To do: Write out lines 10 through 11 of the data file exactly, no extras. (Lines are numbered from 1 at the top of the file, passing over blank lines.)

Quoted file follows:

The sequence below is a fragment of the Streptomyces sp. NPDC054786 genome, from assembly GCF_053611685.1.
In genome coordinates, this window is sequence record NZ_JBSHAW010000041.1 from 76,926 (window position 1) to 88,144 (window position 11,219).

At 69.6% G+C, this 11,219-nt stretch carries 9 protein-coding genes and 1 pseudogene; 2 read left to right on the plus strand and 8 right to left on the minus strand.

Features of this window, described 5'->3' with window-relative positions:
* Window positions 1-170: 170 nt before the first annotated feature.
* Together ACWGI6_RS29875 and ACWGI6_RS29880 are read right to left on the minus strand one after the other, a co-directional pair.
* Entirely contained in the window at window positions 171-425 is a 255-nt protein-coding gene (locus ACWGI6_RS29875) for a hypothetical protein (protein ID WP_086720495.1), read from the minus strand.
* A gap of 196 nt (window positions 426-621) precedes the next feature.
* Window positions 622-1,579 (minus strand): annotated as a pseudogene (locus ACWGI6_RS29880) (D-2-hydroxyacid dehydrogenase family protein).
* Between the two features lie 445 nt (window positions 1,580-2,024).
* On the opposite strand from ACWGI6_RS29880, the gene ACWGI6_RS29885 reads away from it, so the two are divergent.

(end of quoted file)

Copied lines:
* Between the two features lie 445 nt (window positions 1,580-2,024).
* On the opposite strand from ACWGI6_RS29880, the gene ACWGI6_RS29885 reads away from it, so the two are divergent.